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2004 Daily Log

06/15/04 - Monkfish & many more


Time: 7:32 pm  
Lat: 34° 19.5 min N
Long: 75° 47.2 min W

Lophelia coralWe arrived at our next study site about 4 am and took a few fathometer readings. This is an area that we have studied extensively over the past few years. Thankfully, the seas had calmed down considerably and after a quick plankton net tow which caught several "leptocephali" or larval eels, we sent the sub down with Ken Sulak in the bow and Branwen Williams in the stern. Back home in the lab, Branwen is working on aging the coral we find out here and the dive provided a terrific opportunity for her to see the corals in situ (in their original position). The scientists returned with several samples, including a few unusual crabs and some corals. In between dives we sent down the otter trawl. This net is designed to catch things just above the bottom of the sea. It has two wooden structures called "doors" which spread out the net as the ship steams forward.

crab caught on 6/15/2004The otter trawl was quite successful. There were several types of fish, three different types of sea urchins, and at least three different kinds of crabs. We brought up some very interesting small red and white hermit crabs that live in the hard tubular casings left by worms. The casings, which look like soda straws, are about 1/4 inch (6.4 mm) in diameter and the hermit crabs have long slender bodies that can completely retreat inside the tubes.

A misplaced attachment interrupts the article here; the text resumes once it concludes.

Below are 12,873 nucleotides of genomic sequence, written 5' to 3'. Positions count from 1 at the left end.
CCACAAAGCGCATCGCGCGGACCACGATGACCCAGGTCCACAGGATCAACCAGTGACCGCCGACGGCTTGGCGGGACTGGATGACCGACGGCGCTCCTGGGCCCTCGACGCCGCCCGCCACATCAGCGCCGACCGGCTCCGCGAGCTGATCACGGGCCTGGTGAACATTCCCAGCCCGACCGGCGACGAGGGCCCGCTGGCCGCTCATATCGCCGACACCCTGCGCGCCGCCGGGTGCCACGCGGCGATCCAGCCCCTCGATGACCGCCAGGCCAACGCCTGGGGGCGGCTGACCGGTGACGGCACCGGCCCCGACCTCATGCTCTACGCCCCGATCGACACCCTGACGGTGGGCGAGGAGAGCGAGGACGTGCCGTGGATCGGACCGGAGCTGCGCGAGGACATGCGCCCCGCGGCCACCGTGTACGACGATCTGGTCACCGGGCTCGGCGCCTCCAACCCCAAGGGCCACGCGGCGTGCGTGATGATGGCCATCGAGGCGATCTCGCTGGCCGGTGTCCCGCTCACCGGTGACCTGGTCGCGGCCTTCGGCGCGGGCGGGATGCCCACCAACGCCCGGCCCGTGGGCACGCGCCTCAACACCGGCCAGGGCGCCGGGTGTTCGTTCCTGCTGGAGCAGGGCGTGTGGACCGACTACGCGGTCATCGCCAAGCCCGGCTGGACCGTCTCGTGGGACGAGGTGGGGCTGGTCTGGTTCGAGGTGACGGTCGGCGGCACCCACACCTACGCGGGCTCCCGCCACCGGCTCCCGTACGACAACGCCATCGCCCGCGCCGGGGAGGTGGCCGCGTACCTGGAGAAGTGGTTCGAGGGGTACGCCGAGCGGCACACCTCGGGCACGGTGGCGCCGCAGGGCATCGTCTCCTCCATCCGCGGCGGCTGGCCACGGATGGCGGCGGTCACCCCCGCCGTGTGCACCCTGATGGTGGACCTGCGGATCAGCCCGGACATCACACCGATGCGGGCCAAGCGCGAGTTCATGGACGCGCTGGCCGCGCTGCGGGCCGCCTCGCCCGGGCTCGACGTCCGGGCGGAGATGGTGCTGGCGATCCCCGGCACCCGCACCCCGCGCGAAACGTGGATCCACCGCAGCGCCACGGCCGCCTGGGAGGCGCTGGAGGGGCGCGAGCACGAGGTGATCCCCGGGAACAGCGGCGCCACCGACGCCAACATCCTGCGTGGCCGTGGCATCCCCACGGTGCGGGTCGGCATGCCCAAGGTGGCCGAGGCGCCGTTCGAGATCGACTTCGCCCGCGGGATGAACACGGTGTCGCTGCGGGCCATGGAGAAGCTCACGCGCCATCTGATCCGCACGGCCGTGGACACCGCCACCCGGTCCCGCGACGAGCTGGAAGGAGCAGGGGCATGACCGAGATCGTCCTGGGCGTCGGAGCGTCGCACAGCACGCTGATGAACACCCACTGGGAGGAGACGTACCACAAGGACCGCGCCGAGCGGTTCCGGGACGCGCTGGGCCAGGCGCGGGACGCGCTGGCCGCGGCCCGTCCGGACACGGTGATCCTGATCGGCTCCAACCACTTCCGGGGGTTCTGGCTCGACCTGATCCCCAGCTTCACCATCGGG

anglerfish or monkfish, photo courtesy of NOAA
Photo courtesy of NOAA
With Steve Ross in front and Martha Nizinski in the stern, the team caught a large monkfish, also known as an anglerfish, when they went down for the afternoon dive. A monkfish can be identified by its flat body and huge, gaping mouth. A spine on the front of its head has a fleshy tip, which the fish wiggles back and forth to lure its prey towards its monstrous mouth. This species lays large gelatinous mats of eggs which may be 20-36 feet (6-11 m) long and 2-3 feet (0.6-0.9 m) wide. In North Carolina they generally spawn in March [1]. The scientists also collected several galatheid crabs, some small bioluminescent fishes called "myctophids" or lantern fish, and a large sunstar approximately 12 inches (30.5 cm) in diameter.

Tonight we plan to use nets to sample in the area of today's dives, which is off of Cape Lookout, and expect to dive fairly close by tomorrow.

[1] Fisherman's Guide: fishes of the Southeastern United States, by Charles S. Manooch, III; NC State Museum of Natural History; (1984).

06/15/04 Research Data

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